CORDIS - EU research results

Transport in strongly interacting nanosystems

Final Activity Report Summary - TSINANO (Transport in Strongly Interacting Nanosystems)

In spite of intense theoretical and experimental exploration over the past ten years, many features of one-dimensional systems (such as carbon nanotubes, fractional quantum Hall edge states, and quantum wires) are still not understood. Their physics is dominated by interactions, which lead to very strongly correlated states of matter deemed Luttinger liquids. Hence, one-dimensional systems are expected to exhibit very fascinating properties, such charge fractionalisation, spin charge separation and fractional statistics.

The main goal of the research is to theoretically understand and model quantities measurable in transport experiments, such as the conductance and the noise, as well as the local density of states measurable in an STM experiment. In particular, over the past two years the project has tried to understand how these quantities, in particular the high-frequency non-symmetrized noise, are affected by the interplay between the strong electronic interactions and the presence of metallic leads, Working close to the experiments, the project hoped that the analysis will allow one to prove charge fractionalisation in nanotubes, and retrieve information about spin-charge separation and fractional statistics.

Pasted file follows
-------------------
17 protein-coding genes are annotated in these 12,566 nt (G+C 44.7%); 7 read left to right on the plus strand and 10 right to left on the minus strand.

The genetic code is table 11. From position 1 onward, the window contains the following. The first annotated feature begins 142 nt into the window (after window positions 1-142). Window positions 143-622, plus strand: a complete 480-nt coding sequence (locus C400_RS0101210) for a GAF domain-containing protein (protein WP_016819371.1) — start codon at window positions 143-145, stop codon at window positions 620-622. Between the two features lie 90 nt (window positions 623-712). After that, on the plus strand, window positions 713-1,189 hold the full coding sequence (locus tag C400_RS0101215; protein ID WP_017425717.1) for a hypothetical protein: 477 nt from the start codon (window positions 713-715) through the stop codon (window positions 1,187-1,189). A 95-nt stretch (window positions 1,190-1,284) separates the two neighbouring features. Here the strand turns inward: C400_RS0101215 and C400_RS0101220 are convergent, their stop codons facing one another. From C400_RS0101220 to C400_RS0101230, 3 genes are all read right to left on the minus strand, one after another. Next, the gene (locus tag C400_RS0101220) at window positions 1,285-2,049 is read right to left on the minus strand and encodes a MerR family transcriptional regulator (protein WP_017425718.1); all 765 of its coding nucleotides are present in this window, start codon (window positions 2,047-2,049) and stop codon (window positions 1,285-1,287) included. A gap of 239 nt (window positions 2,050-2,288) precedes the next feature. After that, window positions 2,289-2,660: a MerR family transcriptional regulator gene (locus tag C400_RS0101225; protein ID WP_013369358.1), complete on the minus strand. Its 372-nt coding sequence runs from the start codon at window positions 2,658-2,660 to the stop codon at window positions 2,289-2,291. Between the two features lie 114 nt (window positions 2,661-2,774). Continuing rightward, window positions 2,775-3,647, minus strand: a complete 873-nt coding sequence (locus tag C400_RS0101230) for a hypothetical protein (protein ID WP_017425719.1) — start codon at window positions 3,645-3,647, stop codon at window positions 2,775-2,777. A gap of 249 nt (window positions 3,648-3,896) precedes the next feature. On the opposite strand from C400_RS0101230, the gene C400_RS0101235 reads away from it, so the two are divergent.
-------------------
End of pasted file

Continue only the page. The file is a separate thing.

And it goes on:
Another direction of the research is graphene. Graphene has been studied extensively in the recent years, especially after it became possible to fabricate it through exfoliation. Its most fascinating aspect is the existence of the linearly-dispersing gapless excitations in the vicinity of the Dirac points. Moreover, new developments in the past years opened the perspective of large-scale production of graphene-based nano-devices. However, more theoretical issues need to be addressed, such as the effects of various substrates, the effects of disorder, and the possibility of opening a gap.

The project's main interest in graphene over the past two years consisted in analysing local measurements such as STM. For graphene, the STM measurements have till this point been used to extract information about the atomic structure, the number of layers, the linearity of the spectrum, the effects of the phonons, and about a gap opening. Very recent experiments showed that STM experiments can give access to other fundamental properties of graphene such as the chirality of its quasiparticles.